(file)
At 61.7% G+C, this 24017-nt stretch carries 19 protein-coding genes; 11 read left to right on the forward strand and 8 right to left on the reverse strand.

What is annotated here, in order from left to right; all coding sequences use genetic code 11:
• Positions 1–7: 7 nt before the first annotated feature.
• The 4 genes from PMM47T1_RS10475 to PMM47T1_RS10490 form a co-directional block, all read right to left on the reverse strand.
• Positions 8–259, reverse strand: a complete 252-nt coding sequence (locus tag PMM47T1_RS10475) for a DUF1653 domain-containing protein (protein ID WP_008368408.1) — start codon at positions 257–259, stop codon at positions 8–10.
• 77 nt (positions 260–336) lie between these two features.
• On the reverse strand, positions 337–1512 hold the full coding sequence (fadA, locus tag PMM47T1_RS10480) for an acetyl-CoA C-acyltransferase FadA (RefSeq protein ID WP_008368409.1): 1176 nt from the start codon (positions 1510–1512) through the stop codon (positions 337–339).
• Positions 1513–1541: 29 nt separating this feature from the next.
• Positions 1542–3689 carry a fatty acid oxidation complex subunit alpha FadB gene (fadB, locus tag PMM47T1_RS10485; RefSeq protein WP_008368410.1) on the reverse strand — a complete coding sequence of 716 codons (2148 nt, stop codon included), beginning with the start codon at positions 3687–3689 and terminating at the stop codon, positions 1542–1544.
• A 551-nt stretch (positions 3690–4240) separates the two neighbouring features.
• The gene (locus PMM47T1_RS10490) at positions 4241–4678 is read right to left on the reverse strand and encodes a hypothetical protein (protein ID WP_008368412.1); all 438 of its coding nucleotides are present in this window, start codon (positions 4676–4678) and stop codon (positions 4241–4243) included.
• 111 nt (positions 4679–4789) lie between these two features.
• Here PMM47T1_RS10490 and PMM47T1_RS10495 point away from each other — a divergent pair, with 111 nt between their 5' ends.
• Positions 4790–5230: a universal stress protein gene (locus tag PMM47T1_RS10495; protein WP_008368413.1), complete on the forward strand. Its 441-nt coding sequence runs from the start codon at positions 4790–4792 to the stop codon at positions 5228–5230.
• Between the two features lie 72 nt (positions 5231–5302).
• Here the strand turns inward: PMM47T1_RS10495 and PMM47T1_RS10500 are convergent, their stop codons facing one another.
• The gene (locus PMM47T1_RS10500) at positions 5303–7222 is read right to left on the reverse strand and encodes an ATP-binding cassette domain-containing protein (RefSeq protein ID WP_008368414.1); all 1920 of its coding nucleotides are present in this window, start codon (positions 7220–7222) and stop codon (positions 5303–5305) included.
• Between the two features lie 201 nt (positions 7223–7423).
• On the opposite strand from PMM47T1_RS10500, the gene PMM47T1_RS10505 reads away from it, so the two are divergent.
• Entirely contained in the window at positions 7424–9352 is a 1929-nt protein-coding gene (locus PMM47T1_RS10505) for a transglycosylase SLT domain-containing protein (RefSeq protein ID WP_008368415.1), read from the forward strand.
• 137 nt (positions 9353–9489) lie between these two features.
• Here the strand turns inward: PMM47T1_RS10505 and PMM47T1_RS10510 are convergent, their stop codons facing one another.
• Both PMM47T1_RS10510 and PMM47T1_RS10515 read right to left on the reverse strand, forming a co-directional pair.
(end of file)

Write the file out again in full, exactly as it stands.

At 61.7% G+C, this 24017-nt stretch carries 19 protein-coding genes; 11 read left to right on the forward strand and 8 right to left on the reverse strand.

What is annotated here, in order from left to right; all coding sequences use genetic code 11:
• Positions 1–7: 7 nt before the first annotated feature.
• The 4 genes from PMM47T1_RS10475 to PMM47T1_RS10490 form a co-directional block, all read right to left on the reverse strand.
• Positions 8–259, reverse strand: a complete 252-nt coding sequence (locus tag PMM47T1_RS10475) for a DUF1653 domain-containing protein (protein ID WP_008368408.1) — start codon at positions 257–259, stop codon at positions 8–10.
• 77 nt (positions 260–336) lie between these two features.
• On the reverse strand, positions 337–1512 hold the full coding sequence (fadA, locus tag PMM47T1_RS10480) for an acetyl-CoA C-acyltransferase FadA (RefSeq protein ID WP_008368409.1): 1176 nt from the start codon (positions 1510–1512) through the stop codon (positions 337–339).
• Positions 1513–1541: 29 nt separating this feature from the next.
• Positions 1542–3689 carry a fatty acid oxidation complex subunit alpha FadB gene (fadB, locus tag PMM47T1_RS10485; RefSeq protein WP_008368410.1) on the reverse strand — a complete coding sequence of 716 codons (2148 nt, stop codon included), beginning with the start codon at positions 3687–3689 and terminating at the stop codon, positions 1542–1544.
• A 551-nt stretch (positions 3690–4240) separates the two neighbouring features.
• The gene (locus PMM47T1_RS10490) at positions 4241–4678 is read right to left on the reverse strand and encodes a hypothetical protein (protein ID WP_008368412.1); all 438 of its coding nucleotides are present in this window, start codon (positions 4676–4678) and stop codon (positions 4241–4243) included.
• 111 nt (positions 4679–4789) lie between these two features.
• Here PMM47T1_RS10490 and PMM47T1_RS10495 point away from each other — a divergent pair, with 111 nt between their 5' ends.
• Positions 4790–5230: a universal stress protein gene (locus tag PMM47T1_RS10495; protein WP_008368413.1), complete on the forward strand. Its 441-nt coding sequence runs from the start codon at positions 4790–4792 to the stop codon at positions 5228–5230.
• Between the two features lie 72 nt (positions 5231–5302).
• Here the strand turns inward: PMM47T1_RS10495 and PMM47T1_RS10500 are convergent, their stop codons facing one another.
• The gene (locus PMM47T1_RS10500) at positions 5303–7222 is read right to left on the reverse strand and encodes an ATP-binding cassette domain-containing protein (RefSeq protein ID WP_008368414.1); all 1920 of its coding nucleotides are present in this window, start codon (positions 7220–7222) and stop codon (positions 5303–5305) included.
• Between the two features lie 201 nt (positions 7223–7423).
• On the opposite strand from PMM47T1_RS10500, the gene PMM47T1_RS10505 reads away from it, so the two are divergent.
• Entirely contained in the window at positions 7424–9352 is a 1929-nt protein-coding gene (locus PMM47T1_RS10505) for a transglycosylase SLT domain-containing protein (RefSeq protein ID WP_008368415.1), read from the forward strand.
• 137 nt (positions 9353–9489) lie between these two features.
• Here the strand turns inward: PMM47T1_RS10505 and PMM47T1_RS10510 are convergent, their stop codons facing one another.
• Both PMM47T1_RS10510 and PMM47T1_RS10515 read right to left on the reverse strand, forming a co-directional pair.